BLITZER: She's been urged from the president and the vice president, the speaker of the House, that -- the Speaker Nancy Pelosi has been urged by a lot of people, you know what? Don't bring this up for a vote right now. It's just too sensitive a time.

Her rebuttal is, you know, I've been thinking about this for 20, 30 years, it's always a sensitive time. Now is the moment to do it.

COHEN: Well, there have been eight former secretaries of state, three former secretaries of defense, myself included, who have urged Speaker Pelosi not to do this. It's not a question of when is the right time or the wrong time. It's a question of whether in the United States Congress should be in a position to now condemn what took place during the end of that period, 1915 and 1923, when we know what the consequences are going to be in terms of jeopardizing our relationship with a key ally.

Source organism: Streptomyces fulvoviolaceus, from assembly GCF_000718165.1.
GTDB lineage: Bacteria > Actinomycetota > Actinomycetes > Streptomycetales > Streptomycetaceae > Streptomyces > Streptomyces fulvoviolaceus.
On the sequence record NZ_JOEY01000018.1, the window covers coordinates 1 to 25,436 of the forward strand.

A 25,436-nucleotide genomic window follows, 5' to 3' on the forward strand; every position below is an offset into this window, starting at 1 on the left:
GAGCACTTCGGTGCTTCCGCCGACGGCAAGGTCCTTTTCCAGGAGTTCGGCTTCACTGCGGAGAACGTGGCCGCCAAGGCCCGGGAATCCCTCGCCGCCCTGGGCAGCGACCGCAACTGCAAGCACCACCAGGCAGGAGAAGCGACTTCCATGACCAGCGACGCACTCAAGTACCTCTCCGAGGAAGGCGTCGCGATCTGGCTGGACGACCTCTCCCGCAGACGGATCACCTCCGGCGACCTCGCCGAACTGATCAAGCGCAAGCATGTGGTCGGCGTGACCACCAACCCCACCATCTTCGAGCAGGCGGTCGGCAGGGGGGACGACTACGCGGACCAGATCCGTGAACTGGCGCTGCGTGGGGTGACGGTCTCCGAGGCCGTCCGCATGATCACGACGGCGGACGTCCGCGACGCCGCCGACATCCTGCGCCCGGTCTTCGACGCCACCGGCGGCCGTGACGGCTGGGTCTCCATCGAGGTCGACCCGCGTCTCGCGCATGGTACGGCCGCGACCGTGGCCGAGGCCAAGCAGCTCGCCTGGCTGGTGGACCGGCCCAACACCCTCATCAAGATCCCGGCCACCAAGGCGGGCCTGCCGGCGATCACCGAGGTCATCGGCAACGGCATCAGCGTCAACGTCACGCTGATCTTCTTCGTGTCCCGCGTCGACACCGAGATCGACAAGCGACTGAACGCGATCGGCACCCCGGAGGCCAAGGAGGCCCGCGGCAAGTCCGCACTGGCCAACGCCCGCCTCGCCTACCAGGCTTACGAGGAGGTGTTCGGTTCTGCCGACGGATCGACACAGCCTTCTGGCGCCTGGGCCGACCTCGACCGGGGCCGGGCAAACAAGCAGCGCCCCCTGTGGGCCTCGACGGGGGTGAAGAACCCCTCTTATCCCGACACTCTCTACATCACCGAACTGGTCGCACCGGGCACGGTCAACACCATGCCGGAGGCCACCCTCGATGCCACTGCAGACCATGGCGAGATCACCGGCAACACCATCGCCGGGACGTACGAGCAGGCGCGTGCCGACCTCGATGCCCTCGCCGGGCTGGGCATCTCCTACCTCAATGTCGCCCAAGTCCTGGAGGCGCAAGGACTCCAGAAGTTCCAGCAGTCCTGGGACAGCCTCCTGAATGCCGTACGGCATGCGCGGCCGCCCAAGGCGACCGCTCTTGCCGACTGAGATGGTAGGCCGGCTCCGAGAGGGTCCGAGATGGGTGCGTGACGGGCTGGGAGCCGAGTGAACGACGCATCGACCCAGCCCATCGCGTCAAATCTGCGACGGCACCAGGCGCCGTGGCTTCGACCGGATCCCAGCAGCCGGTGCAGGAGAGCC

So you weigh the benefit and then you weigh the consequences, and it seems to me pretty clear cut we ought to not go forward.

BLITZER: You're pretty strong on this issue. Have you picked up the phone and called the speaker? Or if you did, if you haven't yet, what would you say to her?

COHEN: I have written with her. I have joined with former secretary of defense Frank Carlucci and former secretary of defense Bill Perry.

Again, this is not a partisan issue. If you look at the secretaries of state from Secretary Albright, Baker, Powell and others on down the line, eight of them have said this is a mistake to go forward with this.

So what we would say is basically what we've said in the letter, there are ways to certainly honor the sacrifices and call attention to the killings that took place, massive killings that took place during that period from 1915 to 1923, but place that in the context of what it means in terms of going forward into the future from today, in terms of what it will do to our troops. The consequences are too severe, I think, for this.